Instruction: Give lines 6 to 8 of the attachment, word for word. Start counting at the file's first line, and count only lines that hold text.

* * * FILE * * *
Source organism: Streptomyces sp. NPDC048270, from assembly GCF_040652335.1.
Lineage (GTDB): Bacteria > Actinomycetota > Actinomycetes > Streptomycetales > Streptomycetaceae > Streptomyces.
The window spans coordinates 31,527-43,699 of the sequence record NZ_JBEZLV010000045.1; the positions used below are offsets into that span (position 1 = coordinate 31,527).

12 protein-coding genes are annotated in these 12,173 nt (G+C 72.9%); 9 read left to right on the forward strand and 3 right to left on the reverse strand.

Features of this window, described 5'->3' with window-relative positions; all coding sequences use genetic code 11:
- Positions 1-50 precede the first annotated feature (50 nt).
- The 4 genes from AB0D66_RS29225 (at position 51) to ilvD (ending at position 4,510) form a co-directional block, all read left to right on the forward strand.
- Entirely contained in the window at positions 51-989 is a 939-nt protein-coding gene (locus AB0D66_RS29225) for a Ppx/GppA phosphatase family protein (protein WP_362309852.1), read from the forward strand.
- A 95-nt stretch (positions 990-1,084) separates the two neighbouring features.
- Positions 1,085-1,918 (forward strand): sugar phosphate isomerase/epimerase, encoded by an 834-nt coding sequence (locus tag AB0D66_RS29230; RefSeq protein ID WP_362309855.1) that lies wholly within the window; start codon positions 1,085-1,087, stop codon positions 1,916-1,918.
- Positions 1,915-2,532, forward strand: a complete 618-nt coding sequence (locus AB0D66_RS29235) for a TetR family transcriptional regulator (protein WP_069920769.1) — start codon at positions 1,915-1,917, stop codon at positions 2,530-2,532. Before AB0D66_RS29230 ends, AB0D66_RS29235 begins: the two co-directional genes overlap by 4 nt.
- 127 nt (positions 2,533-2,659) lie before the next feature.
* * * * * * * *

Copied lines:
- Positions 1-50 precede the first annotated feature (50 nt).
- The 4 genes from AB0D66_RS29225 (at position 51) to ilvD (ending at position 4,510) form a co-directional block, all read left to right on the forward strand.
- Entirely contained in the window at positions 51-989 is a 939-nt protein-coding gene (locus AB0D66_RS29225) for a Ppx/GppA phosphatase family protein (protein WP_362309852.1), read from the forward strand.